DescriptionWe are using high-resolution X-ray computed tomography to understand the circumstances behind sudden rockfailure, caused by the onset of a brittle cascade. Using a uniaxial press, we have deformed a series of 5 cm diametercores of magnesite and gabbro just up to, and beyond, the point of failure, and imaged them using high-resolutionX-ray computed tomography (CT). Fractures occur across a range of scales, and thus some will be above andsome below the resolution of a CT system. To maximize the range we observe, we use subvolume scanning toimage the centers of the cores at higher resolution, along with whole-sample scans when 3D context is useful.We measure fracture apertures at sub-voxel resolution using partial-volume calculations, which we recently addedto the Blob3D software created at the University of Texas. The algorithm uses a grid of parallel traverses near-normal to the fracture to reduce uncertainty in the calculation and determine 3D orientation, allowing us to bothmap orientation distribution and correct for apparent-thickness effects. Using these capabilities, we find evidencefor the onset of brittle behavior in the pre-failure sample as a series of sparse micro-cracks, on the order of 2mm long and 5-20μm wide at their centers, without an obvious preferred orientation in the uniform magnesitesample. The failed sample with the same lithology contains larger master fractures spanning the core that reflectthe final failure, but also a web of fractures encompassing the range of initial orientations. The mode of occurrenceof these secondary fractures thus both predates and postdates catastrophic failure, and its topological configurationis influenced by the rock fabric, or lack thereof.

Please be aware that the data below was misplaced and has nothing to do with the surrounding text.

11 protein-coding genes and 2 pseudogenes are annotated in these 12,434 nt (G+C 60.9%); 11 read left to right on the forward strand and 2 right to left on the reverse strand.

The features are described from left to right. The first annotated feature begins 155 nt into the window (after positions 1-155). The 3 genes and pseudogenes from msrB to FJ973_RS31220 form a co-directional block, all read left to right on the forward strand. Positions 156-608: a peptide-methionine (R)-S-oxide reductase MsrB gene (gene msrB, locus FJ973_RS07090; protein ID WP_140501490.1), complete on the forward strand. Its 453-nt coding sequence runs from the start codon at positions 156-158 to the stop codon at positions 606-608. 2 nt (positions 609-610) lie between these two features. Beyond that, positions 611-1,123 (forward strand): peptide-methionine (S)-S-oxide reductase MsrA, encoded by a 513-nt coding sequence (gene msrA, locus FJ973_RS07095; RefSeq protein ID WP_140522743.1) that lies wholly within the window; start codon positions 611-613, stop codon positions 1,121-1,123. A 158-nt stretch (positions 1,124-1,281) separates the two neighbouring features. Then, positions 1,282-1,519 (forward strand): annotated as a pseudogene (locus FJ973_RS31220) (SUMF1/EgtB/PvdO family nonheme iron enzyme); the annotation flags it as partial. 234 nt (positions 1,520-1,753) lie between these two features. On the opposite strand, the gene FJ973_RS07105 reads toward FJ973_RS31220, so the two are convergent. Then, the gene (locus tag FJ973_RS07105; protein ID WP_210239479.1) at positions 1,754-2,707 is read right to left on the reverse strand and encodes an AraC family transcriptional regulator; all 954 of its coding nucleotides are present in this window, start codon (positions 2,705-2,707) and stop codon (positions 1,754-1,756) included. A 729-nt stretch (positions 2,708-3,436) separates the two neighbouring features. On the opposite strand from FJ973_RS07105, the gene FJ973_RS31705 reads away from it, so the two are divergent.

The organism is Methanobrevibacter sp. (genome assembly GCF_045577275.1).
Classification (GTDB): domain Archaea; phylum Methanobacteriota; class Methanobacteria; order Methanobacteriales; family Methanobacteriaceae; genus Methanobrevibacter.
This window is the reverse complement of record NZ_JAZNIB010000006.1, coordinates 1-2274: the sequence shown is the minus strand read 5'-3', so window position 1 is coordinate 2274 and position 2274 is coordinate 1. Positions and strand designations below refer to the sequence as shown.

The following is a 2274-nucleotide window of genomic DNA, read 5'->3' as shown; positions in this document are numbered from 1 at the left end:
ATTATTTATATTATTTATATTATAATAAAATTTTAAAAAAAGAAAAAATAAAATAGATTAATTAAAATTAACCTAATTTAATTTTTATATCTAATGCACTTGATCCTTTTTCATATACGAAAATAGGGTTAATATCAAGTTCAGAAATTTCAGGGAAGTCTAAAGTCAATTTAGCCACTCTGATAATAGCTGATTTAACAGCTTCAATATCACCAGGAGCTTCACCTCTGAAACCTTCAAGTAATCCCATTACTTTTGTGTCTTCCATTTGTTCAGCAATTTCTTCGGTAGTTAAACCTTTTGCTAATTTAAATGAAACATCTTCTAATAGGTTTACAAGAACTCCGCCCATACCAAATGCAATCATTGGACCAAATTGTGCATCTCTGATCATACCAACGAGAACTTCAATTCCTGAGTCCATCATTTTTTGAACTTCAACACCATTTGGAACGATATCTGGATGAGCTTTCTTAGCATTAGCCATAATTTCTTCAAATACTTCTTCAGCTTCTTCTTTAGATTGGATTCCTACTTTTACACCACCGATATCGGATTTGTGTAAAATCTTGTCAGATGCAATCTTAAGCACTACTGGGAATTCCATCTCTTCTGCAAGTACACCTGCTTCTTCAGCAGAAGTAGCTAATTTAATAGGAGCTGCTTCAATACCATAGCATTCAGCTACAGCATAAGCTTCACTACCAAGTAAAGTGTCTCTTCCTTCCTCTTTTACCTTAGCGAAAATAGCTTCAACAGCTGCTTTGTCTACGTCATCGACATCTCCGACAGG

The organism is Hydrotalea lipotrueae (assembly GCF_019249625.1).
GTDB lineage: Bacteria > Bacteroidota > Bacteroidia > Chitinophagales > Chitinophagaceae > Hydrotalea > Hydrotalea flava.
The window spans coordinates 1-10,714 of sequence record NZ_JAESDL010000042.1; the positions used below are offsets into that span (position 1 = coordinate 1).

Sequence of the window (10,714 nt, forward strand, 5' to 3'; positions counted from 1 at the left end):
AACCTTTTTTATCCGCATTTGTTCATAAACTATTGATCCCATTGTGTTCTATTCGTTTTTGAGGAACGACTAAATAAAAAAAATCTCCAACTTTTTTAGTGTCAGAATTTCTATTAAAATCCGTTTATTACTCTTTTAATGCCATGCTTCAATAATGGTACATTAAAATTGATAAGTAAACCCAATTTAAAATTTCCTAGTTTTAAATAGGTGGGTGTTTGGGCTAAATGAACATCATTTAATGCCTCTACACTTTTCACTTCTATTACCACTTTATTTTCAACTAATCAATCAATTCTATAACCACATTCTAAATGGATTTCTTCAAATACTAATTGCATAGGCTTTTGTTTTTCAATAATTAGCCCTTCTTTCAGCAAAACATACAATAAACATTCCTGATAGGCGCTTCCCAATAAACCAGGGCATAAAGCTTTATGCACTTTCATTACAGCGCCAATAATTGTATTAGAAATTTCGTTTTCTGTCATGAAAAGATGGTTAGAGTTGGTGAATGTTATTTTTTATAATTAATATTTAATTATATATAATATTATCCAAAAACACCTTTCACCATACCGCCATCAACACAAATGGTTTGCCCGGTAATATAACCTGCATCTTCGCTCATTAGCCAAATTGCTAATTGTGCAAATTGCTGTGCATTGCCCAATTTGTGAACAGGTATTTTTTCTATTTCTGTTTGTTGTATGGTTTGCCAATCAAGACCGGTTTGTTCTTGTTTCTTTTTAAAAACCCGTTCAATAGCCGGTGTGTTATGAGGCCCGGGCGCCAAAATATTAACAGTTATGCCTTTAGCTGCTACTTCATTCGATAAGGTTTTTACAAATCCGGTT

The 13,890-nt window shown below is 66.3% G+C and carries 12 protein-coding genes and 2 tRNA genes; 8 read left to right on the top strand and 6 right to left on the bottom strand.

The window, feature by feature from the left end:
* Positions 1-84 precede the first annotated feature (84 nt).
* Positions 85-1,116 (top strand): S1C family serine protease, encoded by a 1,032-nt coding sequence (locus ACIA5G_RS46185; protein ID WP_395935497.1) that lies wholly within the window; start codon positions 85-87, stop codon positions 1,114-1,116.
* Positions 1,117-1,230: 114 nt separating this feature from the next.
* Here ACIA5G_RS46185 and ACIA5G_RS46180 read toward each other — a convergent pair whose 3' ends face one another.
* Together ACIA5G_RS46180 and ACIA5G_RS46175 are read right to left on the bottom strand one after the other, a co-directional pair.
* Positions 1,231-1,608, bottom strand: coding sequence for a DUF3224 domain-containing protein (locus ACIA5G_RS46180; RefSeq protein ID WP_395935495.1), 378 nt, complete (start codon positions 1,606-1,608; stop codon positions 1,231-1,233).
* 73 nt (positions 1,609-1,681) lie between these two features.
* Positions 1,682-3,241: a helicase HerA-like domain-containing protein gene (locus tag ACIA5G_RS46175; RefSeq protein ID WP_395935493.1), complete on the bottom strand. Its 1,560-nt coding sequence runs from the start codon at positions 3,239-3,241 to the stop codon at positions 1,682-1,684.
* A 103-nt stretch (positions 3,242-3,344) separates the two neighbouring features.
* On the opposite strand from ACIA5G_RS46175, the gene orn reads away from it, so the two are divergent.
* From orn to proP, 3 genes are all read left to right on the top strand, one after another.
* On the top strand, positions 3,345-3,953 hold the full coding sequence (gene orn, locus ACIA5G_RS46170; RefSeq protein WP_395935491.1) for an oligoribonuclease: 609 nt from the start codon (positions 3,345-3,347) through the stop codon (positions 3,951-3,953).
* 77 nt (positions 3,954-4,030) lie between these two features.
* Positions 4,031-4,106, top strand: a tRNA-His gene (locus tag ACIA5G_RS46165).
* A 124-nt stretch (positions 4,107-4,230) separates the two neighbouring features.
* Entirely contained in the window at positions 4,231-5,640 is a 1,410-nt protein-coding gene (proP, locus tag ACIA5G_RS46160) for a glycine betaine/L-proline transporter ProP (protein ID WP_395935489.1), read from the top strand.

|Period||9 Apr 2019|
|Event title||EGU General Assembly 2019: EGU 2019|
- X-ray microscopy
- Rock Burst
- micro cracks